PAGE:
18

If I launch xterm with its default bitmap fonts and then select the 'Large' font from the 'VT Fonts' menu (via ctrl+right mouse), I get a very usable bitmap font with apparently good Japanese character support.

I'd like to know what this font is so that I can use it elsewhere. Unfortunately, I've found no information on what default settings XTerm uses (i.e. when none are explicitly specified). Lots of sites show how to use X resources to specify new settings (e.g. particular fonts), but none I've seen say what defaults are used if I do nothing.

I've tried eyeballing the font, and it looks similar to and is the same width as 9x15, but it uses more vertical space. It appears not to be 9x15 with different line spacing, though, as specifying this font directly fails to display some Japanese characters that 'Large' can handle just fine.

Although I'll be happy to know what this specific font is, I really want to know where to find what defaults XTerm uses for its resources more generally. If it makes any difference, I'm running Ubuntu 12.04 LTS, 64-bit.

[I have seen this question on the subject already, which is why I'm specifically asking about defaults rather than trying to get live values from a running XTerm.]

20

The appres utility lists the resources used by an application, both user and default.

appres XTerm xterm

The first argument is the class name (xterm -class Xxx). The second argument, which is optional, is the instance name (xterm -name xxx).

The “Large” font is .VT100.font5 or .VT100.utf8Fonts.font5. See the manual for whether .utf8Fonts is used, it's a bit complex. If you have more than one among *.VT100.font5 and ?.VT100.font5 and XTerm.VT100.font5 and xterm.VT100.font5, the last one in this list applies; see the X documentation for the gory details of resource name precedence.

appres XTerm | grep font5
2
  • When I do appres XTerm on my debian testing machine I only get *customization: -color :-/ – user640916 Feb 26 '19 at 19:55
  • @user640916 maybe like me you mistyped and wrote "Xterm xterm" instead of "XTerm xterm? – Magnus Mar 10 at 15:40
12

You can use lsof to list all files by given process id and grep for fonts.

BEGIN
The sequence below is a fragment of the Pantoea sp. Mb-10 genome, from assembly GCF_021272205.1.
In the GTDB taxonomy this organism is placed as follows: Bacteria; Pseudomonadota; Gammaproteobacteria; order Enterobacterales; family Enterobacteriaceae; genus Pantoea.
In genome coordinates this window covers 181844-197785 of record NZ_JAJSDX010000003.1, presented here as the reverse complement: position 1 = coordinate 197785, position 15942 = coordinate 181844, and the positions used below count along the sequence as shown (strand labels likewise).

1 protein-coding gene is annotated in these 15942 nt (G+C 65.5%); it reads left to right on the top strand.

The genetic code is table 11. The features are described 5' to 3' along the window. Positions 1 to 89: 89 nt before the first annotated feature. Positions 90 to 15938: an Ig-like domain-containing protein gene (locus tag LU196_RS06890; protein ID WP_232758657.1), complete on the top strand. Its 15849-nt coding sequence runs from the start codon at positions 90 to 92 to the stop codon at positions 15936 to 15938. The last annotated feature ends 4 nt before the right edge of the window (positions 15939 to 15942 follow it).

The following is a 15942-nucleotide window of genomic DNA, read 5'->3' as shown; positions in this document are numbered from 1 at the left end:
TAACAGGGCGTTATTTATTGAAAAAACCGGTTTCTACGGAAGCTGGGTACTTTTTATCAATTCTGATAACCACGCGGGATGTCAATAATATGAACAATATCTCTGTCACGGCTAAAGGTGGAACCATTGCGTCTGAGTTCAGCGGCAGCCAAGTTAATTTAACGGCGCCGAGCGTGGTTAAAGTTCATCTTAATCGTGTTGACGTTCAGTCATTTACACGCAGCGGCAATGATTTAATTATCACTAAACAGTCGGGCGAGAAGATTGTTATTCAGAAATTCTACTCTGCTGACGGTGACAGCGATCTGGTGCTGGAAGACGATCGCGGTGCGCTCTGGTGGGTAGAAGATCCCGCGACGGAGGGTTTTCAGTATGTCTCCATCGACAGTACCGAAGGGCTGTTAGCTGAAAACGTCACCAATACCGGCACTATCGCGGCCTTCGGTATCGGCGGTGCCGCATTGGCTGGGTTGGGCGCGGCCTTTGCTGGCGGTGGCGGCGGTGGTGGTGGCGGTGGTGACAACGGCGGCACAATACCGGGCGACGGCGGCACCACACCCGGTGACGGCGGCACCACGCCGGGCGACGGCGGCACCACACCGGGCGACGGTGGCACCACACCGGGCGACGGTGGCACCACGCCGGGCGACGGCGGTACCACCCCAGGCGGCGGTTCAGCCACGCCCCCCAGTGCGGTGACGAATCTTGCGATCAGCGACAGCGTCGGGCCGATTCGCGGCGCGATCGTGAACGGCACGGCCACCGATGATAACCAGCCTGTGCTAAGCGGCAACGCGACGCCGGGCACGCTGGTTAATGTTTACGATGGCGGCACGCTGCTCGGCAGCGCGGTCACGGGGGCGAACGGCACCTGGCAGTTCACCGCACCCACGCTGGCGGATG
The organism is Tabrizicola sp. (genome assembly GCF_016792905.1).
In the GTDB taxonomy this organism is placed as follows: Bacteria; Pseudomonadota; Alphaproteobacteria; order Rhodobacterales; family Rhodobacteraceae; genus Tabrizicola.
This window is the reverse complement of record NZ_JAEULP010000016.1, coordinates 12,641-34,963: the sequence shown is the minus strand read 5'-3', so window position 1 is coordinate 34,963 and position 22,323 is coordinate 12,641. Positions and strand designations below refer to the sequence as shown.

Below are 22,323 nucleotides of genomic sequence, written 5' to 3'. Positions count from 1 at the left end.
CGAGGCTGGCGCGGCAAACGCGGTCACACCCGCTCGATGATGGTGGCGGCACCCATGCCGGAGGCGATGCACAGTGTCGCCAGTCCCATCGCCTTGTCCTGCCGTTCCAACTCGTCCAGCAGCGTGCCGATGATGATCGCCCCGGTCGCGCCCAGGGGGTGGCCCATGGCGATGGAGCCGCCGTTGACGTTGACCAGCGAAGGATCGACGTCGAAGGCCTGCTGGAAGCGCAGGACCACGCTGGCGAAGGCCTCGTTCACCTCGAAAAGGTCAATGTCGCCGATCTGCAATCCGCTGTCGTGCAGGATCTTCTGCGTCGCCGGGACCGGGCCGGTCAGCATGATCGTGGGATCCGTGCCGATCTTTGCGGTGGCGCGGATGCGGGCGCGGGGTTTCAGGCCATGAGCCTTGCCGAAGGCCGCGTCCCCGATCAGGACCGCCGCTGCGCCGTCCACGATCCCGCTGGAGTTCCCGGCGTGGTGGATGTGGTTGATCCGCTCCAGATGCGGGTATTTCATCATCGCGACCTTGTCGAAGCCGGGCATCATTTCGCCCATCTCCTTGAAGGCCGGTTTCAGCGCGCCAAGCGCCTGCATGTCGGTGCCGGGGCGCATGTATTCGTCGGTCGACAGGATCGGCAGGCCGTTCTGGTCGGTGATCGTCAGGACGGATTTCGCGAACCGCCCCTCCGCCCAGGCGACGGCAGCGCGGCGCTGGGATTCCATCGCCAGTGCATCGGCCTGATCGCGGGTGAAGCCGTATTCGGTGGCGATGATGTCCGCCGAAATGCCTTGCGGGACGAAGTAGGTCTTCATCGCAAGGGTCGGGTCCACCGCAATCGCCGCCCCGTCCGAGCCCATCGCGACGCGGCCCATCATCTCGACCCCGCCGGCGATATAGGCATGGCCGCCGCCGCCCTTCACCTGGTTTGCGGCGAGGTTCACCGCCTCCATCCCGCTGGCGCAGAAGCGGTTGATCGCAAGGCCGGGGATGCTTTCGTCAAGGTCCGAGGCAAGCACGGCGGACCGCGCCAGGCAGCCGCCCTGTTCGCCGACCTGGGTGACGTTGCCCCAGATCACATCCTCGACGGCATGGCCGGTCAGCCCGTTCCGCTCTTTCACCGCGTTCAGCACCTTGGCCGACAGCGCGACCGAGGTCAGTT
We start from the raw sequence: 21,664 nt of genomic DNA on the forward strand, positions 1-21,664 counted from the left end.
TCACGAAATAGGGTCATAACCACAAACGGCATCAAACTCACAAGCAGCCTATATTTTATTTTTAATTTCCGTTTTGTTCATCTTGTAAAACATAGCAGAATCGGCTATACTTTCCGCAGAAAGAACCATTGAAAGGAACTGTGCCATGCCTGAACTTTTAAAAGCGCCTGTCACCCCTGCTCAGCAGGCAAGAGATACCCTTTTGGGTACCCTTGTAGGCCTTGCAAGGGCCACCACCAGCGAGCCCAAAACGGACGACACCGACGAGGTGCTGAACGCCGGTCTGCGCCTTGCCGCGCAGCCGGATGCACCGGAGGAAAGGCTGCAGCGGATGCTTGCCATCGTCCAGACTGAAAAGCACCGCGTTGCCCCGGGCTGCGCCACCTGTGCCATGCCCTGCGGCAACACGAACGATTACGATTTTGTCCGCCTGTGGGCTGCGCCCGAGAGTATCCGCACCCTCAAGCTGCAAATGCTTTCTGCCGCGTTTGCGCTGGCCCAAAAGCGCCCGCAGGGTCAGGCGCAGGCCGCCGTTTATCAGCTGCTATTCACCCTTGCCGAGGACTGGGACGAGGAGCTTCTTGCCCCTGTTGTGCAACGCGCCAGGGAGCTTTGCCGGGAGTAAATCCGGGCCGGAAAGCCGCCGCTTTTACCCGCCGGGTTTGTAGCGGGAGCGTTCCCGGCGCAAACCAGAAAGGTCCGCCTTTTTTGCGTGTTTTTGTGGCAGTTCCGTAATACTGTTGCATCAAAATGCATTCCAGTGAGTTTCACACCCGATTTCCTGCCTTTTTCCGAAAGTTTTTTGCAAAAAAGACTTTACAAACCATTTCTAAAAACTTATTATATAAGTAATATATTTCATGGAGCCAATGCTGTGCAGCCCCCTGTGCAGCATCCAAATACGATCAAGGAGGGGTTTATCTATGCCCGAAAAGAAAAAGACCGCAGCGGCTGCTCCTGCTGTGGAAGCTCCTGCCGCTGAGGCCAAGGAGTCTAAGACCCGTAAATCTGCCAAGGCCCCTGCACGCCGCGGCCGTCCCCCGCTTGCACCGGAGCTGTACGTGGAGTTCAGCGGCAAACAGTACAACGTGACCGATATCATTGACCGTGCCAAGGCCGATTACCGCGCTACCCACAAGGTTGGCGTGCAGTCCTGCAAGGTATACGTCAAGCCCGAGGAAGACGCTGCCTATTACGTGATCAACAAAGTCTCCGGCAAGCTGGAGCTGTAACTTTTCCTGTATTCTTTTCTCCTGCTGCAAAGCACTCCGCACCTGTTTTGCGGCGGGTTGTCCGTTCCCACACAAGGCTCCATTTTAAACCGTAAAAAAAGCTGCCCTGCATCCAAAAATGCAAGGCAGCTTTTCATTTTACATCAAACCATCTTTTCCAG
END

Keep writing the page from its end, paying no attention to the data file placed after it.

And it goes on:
lsof  -p <process_id_of_xterm> | grep fonts

for example,

lsof -p `ps -a | grep xterm | cut -d' ' -f1` | grep fonts

sample output:

$ lsof -p `ps -a | grep xterm | cut -d' ' -f1` | grep fonts
xterm   17560 testuser  mem    REG  253,1    137272  9154732 /usr/share/fonts/liberation/LiberationSans-Bold.ttf
xterm   17560 testuser  mem    REG  253,1    139628  9154735 /usr/share/fonts/liberation/LiberationSans-Regular.ttf
1
  • Did not work for me, nothing at all output. – Owl Jul 14 at 18:23
8
  • For fonts: xterm -report-fonts.
  • For colours: xterm -report-colors.
3

Try this -- it queries the X server resource database

% xrdb -q| grep -i font

See also

% man xrdb
1

I had the exact same issue as OP. Trying appres gave me no input & editres didn't help for me either (the other stack overflow question).

anyway, I used xlsfonts with trial & error to just find the font from the big list of fonts. It wasn't one of the nice simple font names like 9x15 or anything.

xterm -fn -misc-fixed-bold-r-normal--18-120-100-100-c-90-iso8859-9 

on my system defaulted to the nice large size and printed unicode correctly. to prove a point,

xterm -fn -misc-fixed-bold-r-normal--0-0-75-75-c-0-iso8859-9 

defaulted to a small size that could not even print the unicode (oddly enough right clicking to large made it match the former).

for me, it wasn't very intuitive and it would have been nice to have someone reassure me as I struggled that 2 fonts in the list may look nearly identical but can still be rendered differently by xterm for some odd reason.

2
  • The xterm font selection code is very smart and will often automatically select normal bold, italic and bold italic fonts based on the font name you give. Are you sure you actually got BOLD and your main font! – anthony Jul 23 '20 at 6:06
  • Also many of the bold 'misc' fonts do not have unicode glyphs, though the 'medium' or plain font, does. Instead they output doted boxes. – anthony Jul 23 '20 at 6:07
1

Your can find the default font by running

$ fc-match mono

Here is the explanation (from the Arch-Wiki)

xterm's default font is the bitmap font named by the X Logical Font Description alias fixed, often resolving to

-misc-fixed-medium-r-semicondensed--13-120-75-75-c-60-iso8859-?

This font, also aliased to the name 6x13, has remakably wide coverage for unicode glyphs. The default "TrueType" font is the 14‑point font matched by the name mono. The FreeType font that will be used can be found with this command:

$ fc-match mono
5
  • Welcome to the site, and thank you for your contribution. Please note that link-only answers are discouraged as they can become invalid when the link becomes dead or the page linked to changes. If possible, edit your post to add at least a summary of what the external page recommends to do to solve the OPs problem. – AdminBee Jul 10 '20 at 15:18
  • Thank you. That ok. – Atsou Jason Jul 10 '20 at 15:19
  • Thank you. I only took the liberty to apply a minor edit to your post to make it more readable. – AdminBee Jul 10 '20 at 15:29
  • Glad for that. It teaches me for the next time. Thanks! – Atsou Jason Jul 10 '20 at 15:44
  • All the misc unicode fonts... (ends in "-iso10646-1") have a very good set of glyphs, thanks the the hard work of the font maintainer Markus Kuhn back when unicode was still new. HOWEVER: bold bold fonts generally do not have all the glyphs. these out out put dotted boxes insead! EG try... echo $'●\e[1m●\e[m' to test normal and bold – anthony Jul 23 '20 at 6:03

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